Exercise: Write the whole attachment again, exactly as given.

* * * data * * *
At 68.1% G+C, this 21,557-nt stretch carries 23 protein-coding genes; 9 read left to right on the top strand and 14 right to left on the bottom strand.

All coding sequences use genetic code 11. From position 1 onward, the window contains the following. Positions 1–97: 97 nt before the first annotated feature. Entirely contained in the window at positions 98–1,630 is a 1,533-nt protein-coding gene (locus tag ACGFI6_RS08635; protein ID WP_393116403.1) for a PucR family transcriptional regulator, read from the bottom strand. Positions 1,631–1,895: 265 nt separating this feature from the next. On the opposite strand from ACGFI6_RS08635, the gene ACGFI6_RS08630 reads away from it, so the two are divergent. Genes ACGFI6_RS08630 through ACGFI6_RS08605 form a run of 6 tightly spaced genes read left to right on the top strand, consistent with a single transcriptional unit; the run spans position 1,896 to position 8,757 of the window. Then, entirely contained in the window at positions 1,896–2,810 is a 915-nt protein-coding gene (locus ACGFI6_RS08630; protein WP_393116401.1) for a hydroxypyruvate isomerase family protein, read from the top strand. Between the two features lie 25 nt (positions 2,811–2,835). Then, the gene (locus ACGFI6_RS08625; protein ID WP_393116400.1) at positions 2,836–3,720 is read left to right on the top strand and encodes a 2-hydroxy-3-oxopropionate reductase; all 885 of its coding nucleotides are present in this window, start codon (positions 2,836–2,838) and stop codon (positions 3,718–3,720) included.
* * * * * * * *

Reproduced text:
At 68.1% G+C, this 21,557-nt stretch carries 23 protein-coding genes; 9 read left to right on the top strand and 14 right to left on the bottom strand.

All coding sequences use genetic code 11. From position 1 onward, the window contains the following. Positions 1–97: 97 nt before the first annotated feature. Entirely contained in the window at positions 98–1,630 is a 1,533-nt protein-coding gene (locus tag ACGFI6_RS08635; protein ID WP_393116403.1) for a PucR family transcriptional regulator, read from the bottom strand. Positions 1,631–1,895: 265 nt separating this feature from the next. On the opposite strand from ACGFI6_RS08635, the gene ACGFI6_RS08630 reads away from it, so the two are divergent. Genes ACGFI6_RS08630 through ACGFI6_RS08605 form a run of 6 tightly spaced genes read left to right on the top strand, consistent with a single transcriptional unit; the run spans position 1,896 to position 8,757 of the window. Then, entirely contained in the window at positions 1,896–2,810 is a 915-nt protein-coding gene (locus ACGFI6_RS08630; protein WP_393116401.1) for a hydroxypyruvate isomerase family protein, read from the top strand. Between the two features lie 25 nt (positions 2,811–2,835). Then, the gene (locus ACGFI6_RS08625; protein ID WP_393116400.1) at positions 2,836–3,720 is read left to right on the top strand and encodes a 2-hydroxy-3-oxopropionate reductase; all 885 of its coding nucleotides are present in this window, start codon (positions 2,836–2,838) and stop codon (positions 3,718–3,720) included.